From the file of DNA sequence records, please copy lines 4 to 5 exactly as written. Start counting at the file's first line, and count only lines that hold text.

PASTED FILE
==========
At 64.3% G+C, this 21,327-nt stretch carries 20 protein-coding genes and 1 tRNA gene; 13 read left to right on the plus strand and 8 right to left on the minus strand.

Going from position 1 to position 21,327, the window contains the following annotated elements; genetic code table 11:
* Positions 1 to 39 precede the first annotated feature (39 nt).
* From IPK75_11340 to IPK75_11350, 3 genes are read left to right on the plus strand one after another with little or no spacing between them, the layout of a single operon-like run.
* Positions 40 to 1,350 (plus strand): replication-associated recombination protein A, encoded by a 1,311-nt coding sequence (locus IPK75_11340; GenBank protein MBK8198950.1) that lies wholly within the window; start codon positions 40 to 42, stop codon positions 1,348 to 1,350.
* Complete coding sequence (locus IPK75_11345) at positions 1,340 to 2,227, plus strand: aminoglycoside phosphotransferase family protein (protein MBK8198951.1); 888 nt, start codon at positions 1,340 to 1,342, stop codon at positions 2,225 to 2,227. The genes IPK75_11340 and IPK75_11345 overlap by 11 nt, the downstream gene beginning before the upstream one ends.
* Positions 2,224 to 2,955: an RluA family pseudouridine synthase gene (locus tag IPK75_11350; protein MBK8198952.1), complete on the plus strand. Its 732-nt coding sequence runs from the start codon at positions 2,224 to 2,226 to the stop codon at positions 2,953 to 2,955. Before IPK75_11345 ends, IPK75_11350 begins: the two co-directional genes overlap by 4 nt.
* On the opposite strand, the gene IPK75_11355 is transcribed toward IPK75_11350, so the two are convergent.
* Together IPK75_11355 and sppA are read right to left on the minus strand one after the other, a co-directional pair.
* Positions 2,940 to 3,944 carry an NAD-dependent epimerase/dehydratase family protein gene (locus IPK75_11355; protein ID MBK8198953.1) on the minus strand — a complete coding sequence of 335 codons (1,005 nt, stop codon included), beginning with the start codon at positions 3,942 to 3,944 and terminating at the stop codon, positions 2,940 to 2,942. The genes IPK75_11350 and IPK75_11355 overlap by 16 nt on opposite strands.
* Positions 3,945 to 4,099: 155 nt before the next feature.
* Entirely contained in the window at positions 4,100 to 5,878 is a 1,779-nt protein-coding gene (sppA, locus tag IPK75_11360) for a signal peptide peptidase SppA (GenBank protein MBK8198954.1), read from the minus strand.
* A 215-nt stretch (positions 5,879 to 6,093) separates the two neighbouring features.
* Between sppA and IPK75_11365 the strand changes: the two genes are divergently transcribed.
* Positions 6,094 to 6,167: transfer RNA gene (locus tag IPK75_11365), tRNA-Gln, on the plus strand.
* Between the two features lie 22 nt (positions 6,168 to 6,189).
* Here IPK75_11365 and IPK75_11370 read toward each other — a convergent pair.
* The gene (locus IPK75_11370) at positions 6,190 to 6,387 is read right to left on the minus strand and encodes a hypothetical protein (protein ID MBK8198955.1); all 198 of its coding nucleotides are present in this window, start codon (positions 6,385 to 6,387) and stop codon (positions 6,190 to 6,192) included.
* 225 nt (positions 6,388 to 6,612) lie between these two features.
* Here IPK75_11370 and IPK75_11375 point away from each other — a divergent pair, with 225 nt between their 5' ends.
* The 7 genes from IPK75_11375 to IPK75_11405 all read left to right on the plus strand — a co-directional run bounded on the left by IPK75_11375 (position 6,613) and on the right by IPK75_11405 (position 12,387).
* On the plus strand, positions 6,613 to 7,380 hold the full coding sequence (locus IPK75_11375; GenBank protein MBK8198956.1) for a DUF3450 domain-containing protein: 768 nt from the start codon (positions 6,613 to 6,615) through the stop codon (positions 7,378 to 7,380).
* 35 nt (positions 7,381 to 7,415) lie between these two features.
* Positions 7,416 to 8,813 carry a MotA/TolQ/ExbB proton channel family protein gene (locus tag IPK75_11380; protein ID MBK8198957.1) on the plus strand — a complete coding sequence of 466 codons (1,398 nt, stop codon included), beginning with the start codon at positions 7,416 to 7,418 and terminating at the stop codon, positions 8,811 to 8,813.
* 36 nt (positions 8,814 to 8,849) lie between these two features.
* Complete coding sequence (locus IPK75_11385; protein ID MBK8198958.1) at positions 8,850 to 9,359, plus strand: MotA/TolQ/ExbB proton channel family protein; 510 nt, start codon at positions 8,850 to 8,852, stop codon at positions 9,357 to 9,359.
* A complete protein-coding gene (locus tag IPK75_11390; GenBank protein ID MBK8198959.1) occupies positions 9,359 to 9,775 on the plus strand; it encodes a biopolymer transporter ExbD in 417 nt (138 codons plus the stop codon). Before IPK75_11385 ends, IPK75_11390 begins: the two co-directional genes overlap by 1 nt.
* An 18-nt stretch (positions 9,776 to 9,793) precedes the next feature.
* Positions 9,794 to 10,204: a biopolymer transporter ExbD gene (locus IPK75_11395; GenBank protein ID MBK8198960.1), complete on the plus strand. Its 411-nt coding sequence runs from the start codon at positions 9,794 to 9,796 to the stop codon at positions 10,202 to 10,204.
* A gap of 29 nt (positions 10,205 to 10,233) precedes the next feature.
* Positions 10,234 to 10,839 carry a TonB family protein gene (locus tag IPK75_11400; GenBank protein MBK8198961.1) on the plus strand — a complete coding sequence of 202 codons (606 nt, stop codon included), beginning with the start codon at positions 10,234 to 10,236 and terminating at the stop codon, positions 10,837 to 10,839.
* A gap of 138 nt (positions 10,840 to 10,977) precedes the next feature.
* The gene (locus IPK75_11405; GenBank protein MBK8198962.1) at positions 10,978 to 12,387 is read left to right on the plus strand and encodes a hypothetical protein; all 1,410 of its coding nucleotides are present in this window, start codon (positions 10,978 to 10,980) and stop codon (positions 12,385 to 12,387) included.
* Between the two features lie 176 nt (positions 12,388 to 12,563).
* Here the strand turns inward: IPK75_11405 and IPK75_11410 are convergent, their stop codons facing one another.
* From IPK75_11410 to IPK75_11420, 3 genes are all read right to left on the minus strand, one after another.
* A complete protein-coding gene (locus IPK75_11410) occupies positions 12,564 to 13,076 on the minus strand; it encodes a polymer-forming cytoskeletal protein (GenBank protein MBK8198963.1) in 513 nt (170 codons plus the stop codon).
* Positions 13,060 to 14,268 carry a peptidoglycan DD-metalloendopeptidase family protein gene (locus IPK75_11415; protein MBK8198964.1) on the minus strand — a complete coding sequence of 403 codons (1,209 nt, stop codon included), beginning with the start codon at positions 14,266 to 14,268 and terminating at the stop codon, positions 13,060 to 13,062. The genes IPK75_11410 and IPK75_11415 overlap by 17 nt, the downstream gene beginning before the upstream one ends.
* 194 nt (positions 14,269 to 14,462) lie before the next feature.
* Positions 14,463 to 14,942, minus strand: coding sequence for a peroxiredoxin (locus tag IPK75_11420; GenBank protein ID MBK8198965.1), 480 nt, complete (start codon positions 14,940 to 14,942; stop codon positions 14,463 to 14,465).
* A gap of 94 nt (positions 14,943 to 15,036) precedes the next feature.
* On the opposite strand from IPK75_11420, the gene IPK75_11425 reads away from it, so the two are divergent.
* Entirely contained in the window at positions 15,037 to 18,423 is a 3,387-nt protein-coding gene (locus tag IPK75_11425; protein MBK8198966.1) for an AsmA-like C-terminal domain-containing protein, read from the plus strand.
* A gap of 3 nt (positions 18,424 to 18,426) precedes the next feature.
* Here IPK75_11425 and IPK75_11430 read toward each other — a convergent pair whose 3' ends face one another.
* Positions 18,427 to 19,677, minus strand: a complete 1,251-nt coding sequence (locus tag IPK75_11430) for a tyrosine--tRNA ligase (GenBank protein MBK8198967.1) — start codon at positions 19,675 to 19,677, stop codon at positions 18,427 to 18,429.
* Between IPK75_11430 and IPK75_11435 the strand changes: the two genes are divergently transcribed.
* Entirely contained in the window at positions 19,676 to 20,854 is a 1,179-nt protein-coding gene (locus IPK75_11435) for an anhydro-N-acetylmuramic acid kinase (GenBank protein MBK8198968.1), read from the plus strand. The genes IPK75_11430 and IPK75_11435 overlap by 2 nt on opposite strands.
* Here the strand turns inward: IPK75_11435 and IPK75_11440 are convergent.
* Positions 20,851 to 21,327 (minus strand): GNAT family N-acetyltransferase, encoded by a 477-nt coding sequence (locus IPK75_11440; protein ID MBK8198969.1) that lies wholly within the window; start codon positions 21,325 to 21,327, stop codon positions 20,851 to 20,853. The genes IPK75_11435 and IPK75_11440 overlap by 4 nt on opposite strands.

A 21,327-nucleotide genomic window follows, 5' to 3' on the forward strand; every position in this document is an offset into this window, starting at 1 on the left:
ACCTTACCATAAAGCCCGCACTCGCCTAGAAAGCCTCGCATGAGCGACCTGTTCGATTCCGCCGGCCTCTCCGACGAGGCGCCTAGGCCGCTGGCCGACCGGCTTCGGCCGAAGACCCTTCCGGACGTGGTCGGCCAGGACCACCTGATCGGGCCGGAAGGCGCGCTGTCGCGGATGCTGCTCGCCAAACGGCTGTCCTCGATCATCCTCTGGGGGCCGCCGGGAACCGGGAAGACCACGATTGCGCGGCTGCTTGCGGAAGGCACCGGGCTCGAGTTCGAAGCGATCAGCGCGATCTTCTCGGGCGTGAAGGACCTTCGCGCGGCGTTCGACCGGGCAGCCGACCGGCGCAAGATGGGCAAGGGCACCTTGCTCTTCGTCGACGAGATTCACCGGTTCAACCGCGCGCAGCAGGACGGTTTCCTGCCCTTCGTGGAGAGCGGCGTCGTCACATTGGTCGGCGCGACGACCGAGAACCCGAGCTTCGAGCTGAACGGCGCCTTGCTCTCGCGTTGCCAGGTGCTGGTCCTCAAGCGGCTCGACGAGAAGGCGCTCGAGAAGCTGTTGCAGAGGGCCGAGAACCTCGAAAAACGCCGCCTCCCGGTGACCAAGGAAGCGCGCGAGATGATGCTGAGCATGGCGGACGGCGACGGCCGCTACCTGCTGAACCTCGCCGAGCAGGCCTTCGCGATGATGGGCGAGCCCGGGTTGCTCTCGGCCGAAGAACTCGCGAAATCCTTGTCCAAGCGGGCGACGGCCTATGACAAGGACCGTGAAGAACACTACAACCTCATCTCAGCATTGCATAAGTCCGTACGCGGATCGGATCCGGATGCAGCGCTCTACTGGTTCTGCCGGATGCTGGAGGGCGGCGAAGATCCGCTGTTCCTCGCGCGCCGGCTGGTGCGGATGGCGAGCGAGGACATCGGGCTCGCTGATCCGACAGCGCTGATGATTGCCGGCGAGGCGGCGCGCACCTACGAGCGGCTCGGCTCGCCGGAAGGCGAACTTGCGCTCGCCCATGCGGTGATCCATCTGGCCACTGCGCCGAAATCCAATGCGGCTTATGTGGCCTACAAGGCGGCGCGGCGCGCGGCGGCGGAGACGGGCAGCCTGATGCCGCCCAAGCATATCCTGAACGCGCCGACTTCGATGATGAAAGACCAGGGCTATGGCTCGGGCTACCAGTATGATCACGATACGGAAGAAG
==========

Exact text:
* From IPK75_11340 to IPK75_11350, 3 genes are read left to right on the plus strand one after another with little or no spacing between them, the layout of a single operon-like run.
* Positions 40 to 1,350 (plus strand): replication-associated recombination protein A, encoded by a 1,311-nt coding sequence (locus IPK75_11340; GenBank protein MBK8198950.1) that lies wholly within the window; start codon positions 40 to 42, stop codon positions 1,348 to 1,350.